Director's Dialogue—Fostering Diversity in the Legal Profession

by D. Larkin Chenault

There is no denying that our world is comprised of a variety of people—people of different races, ethnic backgrounds, gender, sexual orientation, and physical abilities, to name some examples. A variety of people also constitutes the legal profession. A large part of increasing public confidence in the fairness of the legal profession and the justice system involves ensuring that we, as a profession, are not allowing personal biases or prejudices to affect the treatment of people in the justice system and in our profession.

According to demographic trends compiled by the American Bar Association, by 2005, the workforce will be 73 percent white, 12 percent black, 11 percent Hispanic, 4 percent Asian and other minorities, and women will make up 34.8 percent. By the year 2020, minorities will comprise 36 percent of all Americans. The future population will be composed of more older whites and younger minorities, and nontraditional families will proliferate.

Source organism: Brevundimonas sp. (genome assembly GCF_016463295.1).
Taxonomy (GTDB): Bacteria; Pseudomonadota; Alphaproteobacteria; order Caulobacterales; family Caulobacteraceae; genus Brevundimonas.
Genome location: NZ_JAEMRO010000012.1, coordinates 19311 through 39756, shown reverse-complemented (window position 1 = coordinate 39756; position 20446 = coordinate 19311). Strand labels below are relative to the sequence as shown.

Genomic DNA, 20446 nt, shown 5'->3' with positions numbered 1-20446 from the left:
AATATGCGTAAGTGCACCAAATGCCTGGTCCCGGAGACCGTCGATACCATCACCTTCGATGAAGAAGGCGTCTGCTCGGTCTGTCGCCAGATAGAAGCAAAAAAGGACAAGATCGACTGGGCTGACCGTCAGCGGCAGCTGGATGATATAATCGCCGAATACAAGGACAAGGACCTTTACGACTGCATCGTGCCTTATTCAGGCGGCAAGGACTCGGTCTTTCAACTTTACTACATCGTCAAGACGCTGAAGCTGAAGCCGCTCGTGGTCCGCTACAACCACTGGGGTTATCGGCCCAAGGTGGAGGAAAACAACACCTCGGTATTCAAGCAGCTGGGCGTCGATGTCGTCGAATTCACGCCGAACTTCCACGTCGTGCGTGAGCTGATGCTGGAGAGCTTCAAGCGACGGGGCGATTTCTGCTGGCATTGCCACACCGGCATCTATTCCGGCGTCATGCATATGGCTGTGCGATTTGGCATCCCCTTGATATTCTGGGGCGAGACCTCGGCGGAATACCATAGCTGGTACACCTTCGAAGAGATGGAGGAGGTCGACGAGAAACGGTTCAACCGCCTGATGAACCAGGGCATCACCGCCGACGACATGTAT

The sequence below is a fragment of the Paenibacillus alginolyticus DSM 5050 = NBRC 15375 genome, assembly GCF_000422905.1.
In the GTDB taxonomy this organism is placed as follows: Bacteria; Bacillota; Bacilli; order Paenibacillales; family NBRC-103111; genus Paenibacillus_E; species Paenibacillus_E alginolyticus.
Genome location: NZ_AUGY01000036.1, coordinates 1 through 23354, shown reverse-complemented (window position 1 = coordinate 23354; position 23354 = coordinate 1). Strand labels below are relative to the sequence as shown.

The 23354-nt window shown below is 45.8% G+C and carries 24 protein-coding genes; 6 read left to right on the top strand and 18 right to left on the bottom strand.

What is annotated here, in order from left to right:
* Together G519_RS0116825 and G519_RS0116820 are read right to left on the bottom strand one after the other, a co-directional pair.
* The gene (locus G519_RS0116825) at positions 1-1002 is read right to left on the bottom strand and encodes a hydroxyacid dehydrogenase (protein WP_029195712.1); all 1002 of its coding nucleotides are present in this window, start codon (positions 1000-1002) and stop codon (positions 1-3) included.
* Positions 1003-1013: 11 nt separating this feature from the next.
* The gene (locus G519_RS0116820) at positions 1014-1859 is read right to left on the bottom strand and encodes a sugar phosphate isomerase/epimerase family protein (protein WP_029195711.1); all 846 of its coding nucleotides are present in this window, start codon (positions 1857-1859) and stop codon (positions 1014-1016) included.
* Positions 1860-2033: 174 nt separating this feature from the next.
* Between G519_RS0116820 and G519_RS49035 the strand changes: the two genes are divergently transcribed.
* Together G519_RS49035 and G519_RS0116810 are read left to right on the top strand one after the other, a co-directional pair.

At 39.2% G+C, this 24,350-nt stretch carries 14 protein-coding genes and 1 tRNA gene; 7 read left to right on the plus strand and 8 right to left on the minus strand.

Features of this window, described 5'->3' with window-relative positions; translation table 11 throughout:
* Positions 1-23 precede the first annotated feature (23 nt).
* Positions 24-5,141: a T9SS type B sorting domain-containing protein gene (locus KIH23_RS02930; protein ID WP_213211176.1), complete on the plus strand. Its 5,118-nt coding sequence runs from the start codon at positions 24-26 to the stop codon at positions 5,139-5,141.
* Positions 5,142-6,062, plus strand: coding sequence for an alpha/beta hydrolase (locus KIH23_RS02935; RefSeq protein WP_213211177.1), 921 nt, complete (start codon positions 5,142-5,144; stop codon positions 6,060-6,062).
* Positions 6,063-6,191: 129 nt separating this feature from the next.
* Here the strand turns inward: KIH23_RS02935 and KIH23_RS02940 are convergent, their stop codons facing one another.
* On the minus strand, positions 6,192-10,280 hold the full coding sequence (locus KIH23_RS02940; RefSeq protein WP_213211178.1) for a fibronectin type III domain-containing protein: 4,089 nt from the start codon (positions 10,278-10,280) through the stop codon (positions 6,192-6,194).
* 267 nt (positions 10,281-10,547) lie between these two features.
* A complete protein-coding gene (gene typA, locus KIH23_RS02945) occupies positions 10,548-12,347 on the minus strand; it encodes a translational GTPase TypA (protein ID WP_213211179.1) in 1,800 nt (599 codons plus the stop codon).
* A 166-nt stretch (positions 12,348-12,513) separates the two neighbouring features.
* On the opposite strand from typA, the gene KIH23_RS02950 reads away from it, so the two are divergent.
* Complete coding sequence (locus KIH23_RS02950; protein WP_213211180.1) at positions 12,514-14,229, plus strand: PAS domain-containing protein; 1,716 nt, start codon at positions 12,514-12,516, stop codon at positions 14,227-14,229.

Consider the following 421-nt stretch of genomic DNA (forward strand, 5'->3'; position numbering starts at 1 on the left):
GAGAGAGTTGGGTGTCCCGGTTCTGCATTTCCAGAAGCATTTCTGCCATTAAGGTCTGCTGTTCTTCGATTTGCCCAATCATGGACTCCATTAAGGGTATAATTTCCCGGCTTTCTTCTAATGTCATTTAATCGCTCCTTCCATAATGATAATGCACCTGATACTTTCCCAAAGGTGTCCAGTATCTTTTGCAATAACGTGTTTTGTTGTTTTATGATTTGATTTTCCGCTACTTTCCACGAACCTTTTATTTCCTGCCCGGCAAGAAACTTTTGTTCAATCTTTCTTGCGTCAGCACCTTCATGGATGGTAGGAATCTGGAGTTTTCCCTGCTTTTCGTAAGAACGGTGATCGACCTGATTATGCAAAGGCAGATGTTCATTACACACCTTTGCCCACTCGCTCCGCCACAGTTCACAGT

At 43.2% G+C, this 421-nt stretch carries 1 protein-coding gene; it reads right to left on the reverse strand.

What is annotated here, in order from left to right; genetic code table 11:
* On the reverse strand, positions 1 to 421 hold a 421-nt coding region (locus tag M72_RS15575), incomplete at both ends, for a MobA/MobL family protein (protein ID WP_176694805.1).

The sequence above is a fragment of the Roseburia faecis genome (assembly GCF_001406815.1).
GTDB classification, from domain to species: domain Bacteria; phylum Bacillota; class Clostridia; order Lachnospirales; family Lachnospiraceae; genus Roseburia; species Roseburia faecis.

All of these trends show the changing face of our society and our profession. It is our responsibility as lawyers and judges to ensure that justice is indeed blind—color blind and blind to any other differences that make us the unique individuals we are.

In conjunction with the State Bar’s Long Range Plan, the Bar established Goal VIII of its 10 Basic Goals in April 1996: The State Bar of Michigan shall support and improve the openness of the profession. The State Bar has made a commitment to addressing and eliminating bias and discrimination within the profession and has been proactive in these efforts.